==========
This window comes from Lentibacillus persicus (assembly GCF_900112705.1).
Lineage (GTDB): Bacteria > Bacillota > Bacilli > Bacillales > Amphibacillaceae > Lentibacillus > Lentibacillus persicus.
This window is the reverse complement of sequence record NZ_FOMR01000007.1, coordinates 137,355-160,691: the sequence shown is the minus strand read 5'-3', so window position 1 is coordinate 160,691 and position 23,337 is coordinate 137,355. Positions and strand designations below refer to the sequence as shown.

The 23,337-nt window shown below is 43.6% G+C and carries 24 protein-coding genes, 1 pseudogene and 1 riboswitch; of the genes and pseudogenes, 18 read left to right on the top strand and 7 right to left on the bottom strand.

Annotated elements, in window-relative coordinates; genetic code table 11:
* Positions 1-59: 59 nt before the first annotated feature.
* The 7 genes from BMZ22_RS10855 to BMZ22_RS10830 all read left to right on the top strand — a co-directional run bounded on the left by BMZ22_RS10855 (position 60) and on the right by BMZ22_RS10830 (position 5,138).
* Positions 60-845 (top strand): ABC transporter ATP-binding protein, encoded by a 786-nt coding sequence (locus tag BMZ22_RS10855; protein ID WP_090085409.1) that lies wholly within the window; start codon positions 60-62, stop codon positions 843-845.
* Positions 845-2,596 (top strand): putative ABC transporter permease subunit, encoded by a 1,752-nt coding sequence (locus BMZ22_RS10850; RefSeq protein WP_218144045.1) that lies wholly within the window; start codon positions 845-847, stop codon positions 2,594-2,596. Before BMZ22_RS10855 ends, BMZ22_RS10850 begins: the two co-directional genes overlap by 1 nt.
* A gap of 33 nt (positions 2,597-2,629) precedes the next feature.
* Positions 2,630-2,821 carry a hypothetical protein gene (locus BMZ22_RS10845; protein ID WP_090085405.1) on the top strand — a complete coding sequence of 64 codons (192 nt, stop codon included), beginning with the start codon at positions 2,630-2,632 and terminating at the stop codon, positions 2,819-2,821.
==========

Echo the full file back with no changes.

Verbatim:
This window comes from Lentibacillus persicus (assembly GCF_900112705.1).
Lineage (GTDB): Bacteria > Bacillota > Bacilli > Bacillales > Amphibacillaceae > Lentibacillus > Lentibacillus persicus.
This window is the reverse complement of sequence record NZ_FOMR01000007.1, coordinates 137,355-160,691: the sequence shown is the minus strand read 5'-3', so window position 1 is coordinate 160,691 and position 23,337 is coordinate 137,355. Positions and strand designations below refer to the sequence as shown.

The 23,337-nt window shown below is 43.6% G+C and carries 24 protein-coding genes, 1 pseudogene and 1 riboswitch; of the genes and pseudogenes, 18 read left to right on the top strand and 7 right to left on the bottom strand.

Annotated elements, in window-relative coordinates; genetic code table 11:
* Positions 1-59: 59 nt before the first annotated feature.
* The 7 genes from BMZ22_RS10855 to BMZ22_RS10830 all read left to right on the top strand — a co-directional run bounded on the left by BMZ22_RS10855 (position 60) and on the right by BMZ22_RS10830 (position 5,138).
* Positions 60-845 (top strand): ABC transporter ATP-binding protein, encoded by a 786-nt coding sequence (locus tag BMZ22_RS10855; protein ID WP_090085409.1) that lies wholly within the window; start codon positions 60-62, stop codon positions 843-845.
* Positions 845-2,596 (top strand): putative ABC transporter permease subunit, encoded by a 1,752-nt coding sequence (locus BMZ22_RS10850; RefSeq protein WP_218144045.1) that lies wholly within the window; start codon positions 845-847, stop codon positions 2,594-2,596. Before BMZ22_RS10855 ends, BMZ22_RS10850 begins: the two co-directional genes overlap by 1 nt.
* A gap of 33 nt (positions 2,597-2,629) precedes the next feature.
* Positions 2,630-2,821 carry a hypothetical protein gene (locus BMZ22_RS10845; protein ID WP_090085405.1) on the top strand — a complete coding sequence of 64 codons (192 nt, stop codon included), beginning with the start codon at positions 2,630-2,632 and terminating at the stop codon, positions 2,819-2,821.